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Stress Can Trigger Allergies

Stress Can Trigger Allergies Just in time for the beginning of spring, new research finds that while stress does not actually cause allergies, it appears to fuel allergy outbreaks.

According to the new study, allergy sufferers with persistent stress experience more allergy flares.

“Stress can cause several negative effects on the body, including causing more symptoms for allergy sufferers,” said allergist Amber Patterson, M.D., lead study author.

“Our study also found those with more frequent allergy flares also have a greater negative mood, which may be leading to these flares.”

The study has been published in the journal Annals of Allergy, Asthma & Immunology.

Researchers from Ohio State University analyzed 179 patients for 12 weeks. Thirty-nine percent had more than one allergy flare.

This group had higher stress than the group without allergy symptoms. Of this group, 64 percent had more than four flares over two, 14 day periods.

While there were no significant findings between allergy flares and stress on the same day, a number of sufferers reported allergy flares within days of increased daily stress.

“Symptoms, such as sneezing, runny nose, and watery eyes can cause added stress for allergy sufferers, and may even be the root of stress for some,” saidĀ Patterson.

“While alleviating stress won’t cure allergies, it may help decrease episodes of intense symptoms.”

Allergy sufferers can help alleviate stress by:

  • Meditating and breathing deeply;
  • Reducing things that may be responsible for stress and learning how to cope better (i.e. not turning to smoking or caffeine which can do more damage than good);
  • Asking for help whether from a social worker, family member, or colleague;
  • Making time for fun and relaxation;
  • Adopting a healthy lifestyle by eating right, getting enough sleep, and taking care of health conditions.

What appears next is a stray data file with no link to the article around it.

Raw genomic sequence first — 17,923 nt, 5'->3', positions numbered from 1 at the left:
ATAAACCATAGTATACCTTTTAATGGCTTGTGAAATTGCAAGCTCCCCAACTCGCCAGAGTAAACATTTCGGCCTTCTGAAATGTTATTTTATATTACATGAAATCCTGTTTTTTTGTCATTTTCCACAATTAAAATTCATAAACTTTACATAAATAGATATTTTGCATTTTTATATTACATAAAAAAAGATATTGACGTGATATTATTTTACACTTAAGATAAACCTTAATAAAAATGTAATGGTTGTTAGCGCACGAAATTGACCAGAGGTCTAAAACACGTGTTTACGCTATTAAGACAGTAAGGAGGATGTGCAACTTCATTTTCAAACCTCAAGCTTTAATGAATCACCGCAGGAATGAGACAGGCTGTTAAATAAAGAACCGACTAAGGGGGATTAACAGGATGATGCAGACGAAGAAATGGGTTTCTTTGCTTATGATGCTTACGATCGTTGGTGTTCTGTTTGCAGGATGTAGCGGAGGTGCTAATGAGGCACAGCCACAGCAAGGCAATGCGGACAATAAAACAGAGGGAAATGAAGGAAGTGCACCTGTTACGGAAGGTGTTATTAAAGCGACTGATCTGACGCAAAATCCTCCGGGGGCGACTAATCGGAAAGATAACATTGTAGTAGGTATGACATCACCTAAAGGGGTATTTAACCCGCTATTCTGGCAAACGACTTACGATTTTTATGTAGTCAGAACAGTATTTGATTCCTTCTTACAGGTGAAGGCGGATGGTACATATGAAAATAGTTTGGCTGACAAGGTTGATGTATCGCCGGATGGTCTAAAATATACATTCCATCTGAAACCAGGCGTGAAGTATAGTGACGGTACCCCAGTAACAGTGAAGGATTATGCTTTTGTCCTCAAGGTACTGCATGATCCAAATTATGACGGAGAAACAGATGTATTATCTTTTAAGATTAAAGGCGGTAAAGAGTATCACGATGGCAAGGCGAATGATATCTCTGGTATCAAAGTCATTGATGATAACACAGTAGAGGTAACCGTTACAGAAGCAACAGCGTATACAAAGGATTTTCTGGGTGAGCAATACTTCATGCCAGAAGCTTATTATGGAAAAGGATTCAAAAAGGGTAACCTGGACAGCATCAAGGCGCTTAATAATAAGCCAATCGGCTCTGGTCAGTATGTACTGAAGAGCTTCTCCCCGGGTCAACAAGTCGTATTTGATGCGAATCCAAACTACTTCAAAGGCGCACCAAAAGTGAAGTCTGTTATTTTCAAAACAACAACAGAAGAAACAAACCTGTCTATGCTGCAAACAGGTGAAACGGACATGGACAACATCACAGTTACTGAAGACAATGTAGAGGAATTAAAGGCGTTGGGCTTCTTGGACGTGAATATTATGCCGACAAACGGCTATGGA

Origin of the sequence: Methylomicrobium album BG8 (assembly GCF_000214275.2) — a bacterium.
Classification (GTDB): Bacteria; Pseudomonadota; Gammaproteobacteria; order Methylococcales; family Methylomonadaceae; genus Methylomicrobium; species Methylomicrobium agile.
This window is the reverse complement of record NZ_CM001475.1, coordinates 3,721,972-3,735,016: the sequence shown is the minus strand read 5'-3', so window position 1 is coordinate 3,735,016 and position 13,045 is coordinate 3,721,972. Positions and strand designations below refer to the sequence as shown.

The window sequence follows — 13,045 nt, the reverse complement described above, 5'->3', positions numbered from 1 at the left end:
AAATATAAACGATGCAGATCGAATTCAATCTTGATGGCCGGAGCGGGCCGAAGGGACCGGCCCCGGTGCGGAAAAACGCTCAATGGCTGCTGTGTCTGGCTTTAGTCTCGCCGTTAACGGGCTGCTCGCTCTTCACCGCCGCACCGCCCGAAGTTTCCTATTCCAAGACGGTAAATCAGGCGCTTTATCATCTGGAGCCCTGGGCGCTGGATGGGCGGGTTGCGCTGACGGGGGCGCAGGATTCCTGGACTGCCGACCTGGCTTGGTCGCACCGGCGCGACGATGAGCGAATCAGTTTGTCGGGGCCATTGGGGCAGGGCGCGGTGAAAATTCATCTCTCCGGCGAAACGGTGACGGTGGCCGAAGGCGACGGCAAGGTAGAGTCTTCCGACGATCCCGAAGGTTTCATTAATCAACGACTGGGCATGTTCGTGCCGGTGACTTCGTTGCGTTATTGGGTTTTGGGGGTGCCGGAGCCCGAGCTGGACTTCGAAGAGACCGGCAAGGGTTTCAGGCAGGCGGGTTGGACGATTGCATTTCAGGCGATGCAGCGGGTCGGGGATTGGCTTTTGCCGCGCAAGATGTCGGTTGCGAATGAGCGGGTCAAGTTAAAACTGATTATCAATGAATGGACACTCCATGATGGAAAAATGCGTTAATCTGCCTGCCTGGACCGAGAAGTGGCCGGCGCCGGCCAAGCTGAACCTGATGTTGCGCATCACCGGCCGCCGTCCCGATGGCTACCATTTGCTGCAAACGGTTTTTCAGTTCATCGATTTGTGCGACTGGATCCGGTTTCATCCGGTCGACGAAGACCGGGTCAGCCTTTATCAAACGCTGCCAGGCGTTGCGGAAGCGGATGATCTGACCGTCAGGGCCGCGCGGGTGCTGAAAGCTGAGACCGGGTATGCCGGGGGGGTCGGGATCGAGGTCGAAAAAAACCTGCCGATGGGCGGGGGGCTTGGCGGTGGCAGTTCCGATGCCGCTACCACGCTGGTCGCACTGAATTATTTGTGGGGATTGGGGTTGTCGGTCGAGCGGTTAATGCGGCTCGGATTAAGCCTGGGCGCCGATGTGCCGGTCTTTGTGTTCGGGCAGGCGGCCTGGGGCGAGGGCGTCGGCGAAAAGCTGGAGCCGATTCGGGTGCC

“Allergy sufferers can also alleviate stress and allergy symptoms by seeing their board-certified allergist,” said allergist James Sublett, M.D.

“An allergist will help you develop an action plan with ways to avoid allergy triggers and what treatment will be best for your individual needs.”

Source: American College of Allergy, Asthma, and Immunology

 
Young man with allergies photo by shutterstock.

Stress Can Trigger Allergies

Rick Nauert PhD

Rick Nauert, PhDDr. Rick Nauert has over 25 years experience in clinical, administrative and academic healthcare. He is currently an associate professor for Rocky Mountain University of Health Professionals doctoral program in health promotion and wellness. Dr. Nauert began his career as a clinical physical therapist and served as a regional manager for a publicly traded multidisciplinary rehabilitation agency for 12 years. He has masters degrees in health-fitness management and healthcare administration and a doctoral degree from The University of Texas at Austin focused on health care informatics, health administration, health education and health policy. His research efforts included the area of telehealth with a specialty in disease management.

APA Reference
Nauert PhD, R. (2015). Stress Can Trigger Allergies. Psych Central. Retrieved on September 20, 2018, from https://psychcentral.com/news/2014/04/02/stress-can-trigger-allergies/67973.html

 

Scientifically Reviewed
Last updated: 6 Oct 2015
Last reviewed: By John M. Grohol, Psy.D. on 6 Oct 2015
Published on PsychCentral.com. All rights reserved.